Two Remington 7400's with accuracy Trouble

Discussion in 'Technical Questions & Information' started by mikmic2, Feb 19, 2007.

  1. mikmic2

    mikmic2 New Member

    Feb 19, 2007
    This year I bought my son a used Remington 7400, with a Bushnell scope on it. We could get two inch groups at 100 yards out of it, so we figure if that's all we can get, we can use it for deer hunting.

    I've been using a single shot 243 Model 600 for deer hunting, that I can get 4shots in nickel sometimes, with regular old cheap Federal Power shot is it???.

    But the last couple of years, a semi auto would of come in handy, as I could of got a couple more deer, had I not had a bolt action.

    Anyways, he says he doesn't like the original wood stock, and he buys an original Remington synthetic stock set, and now his gun is shooting all over the place, and it doesn't matter if the stock is loose or tight. He sold the wood stock on Ebay, and we don't have those anymore.

    Anyways I decide to buy a brand new 7400 at Walmart, because they were only asking $369.00. I take it out to the range, and mind you it's about 5 degrees outside, and I try to sight it in with a known good scope, and the best I can do is get a group that starts out at 5 inches low, then it rises one inch for the next two or three shots, then it's all over the place. But it is dead on on windage, but elevation rises, then it just starts to wander all over the place. So I take the scope that I use off of my 243, make sure my dove tail mount on the receiver is tight, make sure the rings are tight, and I try again, and it's all over the place. It only takes the gun about 5 minutes to completely cool after 5 or 6 shots, in this weather. \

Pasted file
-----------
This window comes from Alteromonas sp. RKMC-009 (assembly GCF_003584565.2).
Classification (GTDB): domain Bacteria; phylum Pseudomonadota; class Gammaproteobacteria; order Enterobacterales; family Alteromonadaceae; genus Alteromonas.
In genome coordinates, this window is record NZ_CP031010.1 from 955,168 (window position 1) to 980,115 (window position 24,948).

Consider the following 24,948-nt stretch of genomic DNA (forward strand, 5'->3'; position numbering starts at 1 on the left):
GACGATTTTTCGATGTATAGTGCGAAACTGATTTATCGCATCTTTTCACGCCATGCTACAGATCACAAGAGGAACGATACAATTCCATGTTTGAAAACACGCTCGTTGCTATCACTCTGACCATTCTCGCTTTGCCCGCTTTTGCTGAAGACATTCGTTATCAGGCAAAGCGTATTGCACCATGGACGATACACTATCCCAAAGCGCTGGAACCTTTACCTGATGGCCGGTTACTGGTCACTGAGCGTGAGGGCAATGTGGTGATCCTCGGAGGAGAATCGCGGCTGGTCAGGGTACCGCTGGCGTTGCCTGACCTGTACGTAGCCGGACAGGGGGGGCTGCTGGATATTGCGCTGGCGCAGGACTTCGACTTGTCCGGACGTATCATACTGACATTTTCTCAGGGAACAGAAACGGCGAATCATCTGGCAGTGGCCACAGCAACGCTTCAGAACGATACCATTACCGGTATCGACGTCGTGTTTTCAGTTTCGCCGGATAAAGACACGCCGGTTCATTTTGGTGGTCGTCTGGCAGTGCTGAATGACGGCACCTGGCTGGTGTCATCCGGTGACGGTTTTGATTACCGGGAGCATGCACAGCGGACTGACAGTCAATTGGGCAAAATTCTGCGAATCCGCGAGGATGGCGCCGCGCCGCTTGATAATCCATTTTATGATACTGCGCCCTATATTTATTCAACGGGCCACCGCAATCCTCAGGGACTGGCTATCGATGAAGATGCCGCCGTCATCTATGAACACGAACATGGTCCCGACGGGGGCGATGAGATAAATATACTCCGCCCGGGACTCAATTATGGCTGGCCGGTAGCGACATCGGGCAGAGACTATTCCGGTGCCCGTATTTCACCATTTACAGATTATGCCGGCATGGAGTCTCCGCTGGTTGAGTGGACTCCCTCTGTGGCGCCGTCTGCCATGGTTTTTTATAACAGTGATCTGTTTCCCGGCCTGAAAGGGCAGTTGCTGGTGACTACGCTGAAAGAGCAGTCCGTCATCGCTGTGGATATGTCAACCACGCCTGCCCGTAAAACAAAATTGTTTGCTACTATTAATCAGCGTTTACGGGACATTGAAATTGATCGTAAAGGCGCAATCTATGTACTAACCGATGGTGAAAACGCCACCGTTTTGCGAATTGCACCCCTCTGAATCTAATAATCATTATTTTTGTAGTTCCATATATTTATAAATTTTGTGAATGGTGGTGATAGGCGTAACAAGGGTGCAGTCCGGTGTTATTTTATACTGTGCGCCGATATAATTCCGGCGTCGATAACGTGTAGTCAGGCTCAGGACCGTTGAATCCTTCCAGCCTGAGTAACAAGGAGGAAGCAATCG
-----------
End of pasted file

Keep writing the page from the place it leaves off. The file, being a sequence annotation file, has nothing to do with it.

Anyways, I read somewhere about the synthetic stocks putting to much tension on the barrel, and as the barrel warms up, your shots will wander. So I take his stock and whittle some around where it meets the receiver, so I can tell that the screw up front of the forend, and the forend spring are the only thing touching the gun. So basically I now have a free floating barrel. No luck same thing with his gun, so I decide to take his stock and put it on mine, and no luck, but it is much better then before when if I tightened the forend it would rise 13 inches, and if I would loosen it, it would drop 13 inches.

    So I decide to send mine into Remington, because it's still under warranty. They tell me to send it to Remington, them Remington sends it to one of there gunsmiths in Michigan, they tighten the barrel, and relieve the pressure on the synthetic stock he says, but all I seen was a little whittling where it wouldn't shorten the stock, so it was applying the same amount of pressure as it was before. I get it back with a couple of targets enclosed with about 3 inch groups. They say they mounted a shop scope and sighted it in at 100 yards. He said it's not very good, but it is within Remington's specs. I ask what those specs are, but he doesn't know, but he knows that it is within specs. He says the barrel wasn't loose but he could turn it, so he snugged it up a little more. So I take it out, and the same thing, it's all over the place, so I decide to call the shop in Michigan to talk to the guy who worked on mine, and tell him my story. He says that I should call up Remington and complain. So I call up Remington, and they are sending me another call tag, to ship it directly to the factory this time they say, so the factory can look it over.